Today Is the Day

Perhaps you think that you can say words like this because no one followed you home on your bicycle when you were fourteen years old. Red car. Windows down. Spring flowers blurring the heart-wrenching view. Terror creeping into your chest so that you pedaled faster up that hill than ever in your life. Engine revving, speeding, going ahead, slamming on brakes, circling back around to further stalk you. Balding man inside with sick look and even more sickening movements with his hand.

Your only thought? Will I be raped today?

Perhaps you think that you can use this slur because your mother, your sister, your brother or your father never told you that women are humans, just like you, not objects that you climb on and conquer.

Your only thought? Words don’t matter.

Perhaps you were reading the same book I’m reading now, about a servant in Iceland in 1828 who helped murder one of the many masters she’d had in her life, one of the many masters who gave her, poor, destitute, orphaned Agnes, the choice between rape or being thrown out in the snow.

Your only thought? Was there ever a time, ever a place, when women didn’t have to succumb to this? 

Perhaps your friends think it’s funny, first because you had the guts to speak in front of God and everyone, including your middle-aged, female teacher, second because you’ve said phrases like this before, because you and they have followed in the footsteps of senators, congressmen, movie producers, directors, actors, anchormen, and, God bless us all, the president of the United States who is recorded on tape using words like the ones you said in class today.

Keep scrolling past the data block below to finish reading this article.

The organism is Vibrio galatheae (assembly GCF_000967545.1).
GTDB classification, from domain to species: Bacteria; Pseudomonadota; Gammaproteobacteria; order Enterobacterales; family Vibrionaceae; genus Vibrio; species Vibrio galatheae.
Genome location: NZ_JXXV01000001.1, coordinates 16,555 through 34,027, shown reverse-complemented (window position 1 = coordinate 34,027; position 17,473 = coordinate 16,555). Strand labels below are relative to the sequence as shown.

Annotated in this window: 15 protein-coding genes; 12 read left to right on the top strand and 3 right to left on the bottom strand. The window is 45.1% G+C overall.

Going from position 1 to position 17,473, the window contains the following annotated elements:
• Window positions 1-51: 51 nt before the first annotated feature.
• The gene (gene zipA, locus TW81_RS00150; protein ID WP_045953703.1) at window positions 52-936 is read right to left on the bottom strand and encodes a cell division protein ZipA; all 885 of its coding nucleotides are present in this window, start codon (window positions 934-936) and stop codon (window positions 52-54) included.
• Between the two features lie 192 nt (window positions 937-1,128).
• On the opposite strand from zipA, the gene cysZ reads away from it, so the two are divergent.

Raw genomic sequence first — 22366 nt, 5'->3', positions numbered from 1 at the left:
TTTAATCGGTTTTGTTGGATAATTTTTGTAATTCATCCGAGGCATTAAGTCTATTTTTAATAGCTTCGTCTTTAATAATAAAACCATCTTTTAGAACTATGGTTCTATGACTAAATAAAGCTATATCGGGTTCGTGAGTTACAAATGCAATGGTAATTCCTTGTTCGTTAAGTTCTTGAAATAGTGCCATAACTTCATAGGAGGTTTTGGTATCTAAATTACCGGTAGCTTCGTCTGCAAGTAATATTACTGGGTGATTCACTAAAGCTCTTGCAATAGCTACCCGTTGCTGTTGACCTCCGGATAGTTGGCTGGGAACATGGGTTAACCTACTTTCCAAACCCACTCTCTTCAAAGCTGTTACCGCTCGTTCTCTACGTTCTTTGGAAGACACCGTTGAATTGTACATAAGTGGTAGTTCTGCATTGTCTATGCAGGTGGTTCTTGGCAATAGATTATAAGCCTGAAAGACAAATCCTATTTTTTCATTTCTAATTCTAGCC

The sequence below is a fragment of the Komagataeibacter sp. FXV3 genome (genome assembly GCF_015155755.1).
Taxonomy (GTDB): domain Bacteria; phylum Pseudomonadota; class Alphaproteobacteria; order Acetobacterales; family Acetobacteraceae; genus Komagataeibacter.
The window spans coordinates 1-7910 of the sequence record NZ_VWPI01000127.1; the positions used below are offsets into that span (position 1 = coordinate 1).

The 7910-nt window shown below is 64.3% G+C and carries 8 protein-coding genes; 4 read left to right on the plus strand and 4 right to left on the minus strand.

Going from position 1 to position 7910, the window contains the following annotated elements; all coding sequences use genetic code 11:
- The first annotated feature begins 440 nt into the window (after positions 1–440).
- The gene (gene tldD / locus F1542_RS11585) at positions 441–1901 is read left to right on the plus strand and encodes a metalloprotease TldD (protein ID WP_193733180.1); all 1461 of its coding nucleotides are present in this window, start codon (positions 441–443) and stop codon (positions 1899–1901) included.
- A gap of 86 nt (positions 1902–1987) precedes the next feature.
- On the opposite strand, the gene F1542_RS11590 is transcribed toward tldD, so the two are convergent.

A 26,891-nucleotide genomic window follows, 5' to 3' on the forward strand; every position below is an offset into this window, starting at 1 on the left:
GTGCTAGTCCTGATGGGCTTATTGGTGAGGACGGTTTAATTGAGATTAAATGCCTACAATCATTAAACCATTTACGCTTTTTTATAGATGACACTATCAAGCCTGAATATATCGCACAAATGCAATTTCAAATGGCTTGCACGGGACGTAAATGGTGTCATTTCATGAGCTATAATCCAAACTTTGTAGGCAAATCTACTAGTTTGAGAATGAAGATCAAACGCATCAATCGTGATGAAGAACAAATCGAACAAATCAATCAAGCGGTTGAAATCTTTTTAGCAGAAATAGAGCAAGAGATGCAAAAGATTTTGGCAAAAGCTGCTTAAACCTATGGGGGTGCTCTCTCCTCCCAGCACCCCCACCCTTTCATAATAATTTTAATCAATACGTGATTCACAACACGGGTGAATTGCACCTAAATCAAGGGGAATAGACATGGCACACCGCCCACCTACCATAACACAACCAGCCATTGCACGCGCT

Your only thought? These words bring power. 

Perhaps you weren’t paying attention in history class, or when we read The Good Braider last semester, or when all the women started openly accusing all the men who have now been fired: perhaps you didn’t notice that harassment, assault, groping, and USING WORDS LIKE THAT are weapons. Weapons of slave masters who have kept black women at the lowest rung of our society’s ladder. Weapons of war to prevent any possibility of peace, because we all know that if women were in charge, they would bring peace. Weapons of corporations and politics, to keep men, self-absorbed, thieving, abusive men, in control of every last woman’s fate from the beginning of time until this day.

Your only thought? If they can say these words, so can I.

Perhaps you didn’t see how many hours I cried last night over your words. How I crept home to my three daughters who have to face a world that hasn’t changed much in all of history, with men like you, boys like you, not even having enough respect to keep those words to yourself in a classroom. A classroom where you have been my student for eighteen months, where Malala came to share her ever-loving, peaceful wisdom, where I wrote you that postcard to share with you all of your strengths, where my words don’t matter, because you have found your weapon.

Your only thought? I’m the showman today.

Perhaps, perhaps, perhaps, you will find a different way to entertain your friends. You will look into the eyes of every girl, every woman that you have ever or will ever meet, and see the humanity in them. You will grow into a kind young man who listens to the words of Viola, raped and left to die in the sand of southern Sudan, Malala, shot by the Taliban, of the victims of sexual assault who lost jobs, lost friends, lost respect, and realize that you could just. Use. Different. Words.

Your only thought? Today is the day that I become the kind of man I want to be.


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